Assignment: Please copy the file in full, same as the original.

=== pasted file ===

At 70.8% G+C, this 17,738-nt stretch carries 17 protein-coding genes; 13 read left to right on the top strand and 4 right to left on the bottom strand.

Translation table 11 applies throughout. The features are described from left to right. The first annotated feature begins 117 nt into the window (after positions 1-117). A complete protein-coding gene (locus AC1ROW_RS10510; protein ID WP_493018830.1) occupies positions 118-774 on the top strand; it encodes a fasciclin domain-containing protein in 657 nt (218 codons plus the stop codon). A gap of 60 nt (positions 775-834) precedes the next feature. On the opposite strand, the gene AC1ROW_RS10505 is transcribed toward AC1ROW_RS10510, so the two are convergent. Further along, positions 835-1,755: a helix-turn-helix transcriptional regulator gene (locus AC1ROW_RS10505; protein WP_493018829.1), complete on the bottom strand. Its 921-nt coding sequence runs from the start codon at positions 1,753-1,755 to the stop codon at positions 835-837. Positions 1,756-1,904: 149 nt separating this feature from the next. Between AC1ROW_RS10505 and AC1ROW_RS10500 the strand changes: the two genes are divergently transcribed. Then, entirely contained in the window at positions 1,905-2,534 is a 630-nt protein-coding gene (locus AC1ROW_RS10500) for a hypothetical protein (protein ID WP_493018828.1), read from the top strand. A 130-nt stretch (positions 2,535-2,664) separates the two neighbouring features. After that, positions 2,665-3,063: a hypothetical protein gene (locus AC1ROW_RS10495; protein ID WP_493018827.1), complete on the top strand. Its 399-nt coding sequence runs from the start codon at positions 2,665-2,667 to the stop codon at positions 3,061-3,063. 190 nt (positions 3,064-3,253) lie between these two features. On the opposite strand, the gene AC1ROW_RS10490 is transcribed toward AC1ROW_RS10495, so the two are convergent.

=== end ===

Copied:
At 70.8% G+C, this 17,738-nt stretch carries 17 protein-coding genes; 13 read left to right on the top strand and 4 right to left on the bottom strand.

Translation table 11 applies throughout. The features are described from left to right. The first annotated feature begins 117 nt into the window (after positions 1-117). A complete protein-coding gene (locus AC1ROW_RS10510; protein ID WP_493018830.1) occupies positions 118-774 on the top strand; it encodes a fasciclin domain-containing protein in 657 nt (218 codons plus the stop codon). A gap of 60 nt (positions 775-834) precedes the next feature. On the opposite strand, the gene AC1ROW_RS10505 is transcribed toward AC1ROW_RS10510, so the two are convergent. Further along, positions 835-1,755: a helix-turn-helix transcriptional regulator gene (locus AC1ROW_RS10505; protein WP_493018829.1), complete on the bottom strand. Its 921-nt coding sequence runs from the start codon at positions 1,753-1,755 to the stop codon at positions 835-837. Positions 1,756-1,904: 149 nt separating this feature from the next. Between AC1ROW_RS10505 and AC1ROW_RS10500 the strand changes: the two genes are divergently transcribed. Then, entirely contained in the window at positions 1,905-2,534 is a 630-nt protein-coding gene (locus AC1ROW_RS10500) for a hypothetical protein (protein ID WP_493018828.1), read from the top strand. A 130-nt stretch (positions 2,535-2,664) separates the two neighbouring features. After that, positions 2,665-3,063: a hypothetical protein gene (locus AC1ROW_RS10495; protein ID WP_493018827.1), complete on the top strand. Its 399-nt coding sequence runs from the start codon at positions 2,665-2,667 to the stop codon at positions 3,061-3,063. 190 nt (positions 3,064-3,253) lie between these two features. On the opposite strand, the gene AC1ROW_RS10490 is transcribed toward AC1ROW_RS10495, so the two are convergent.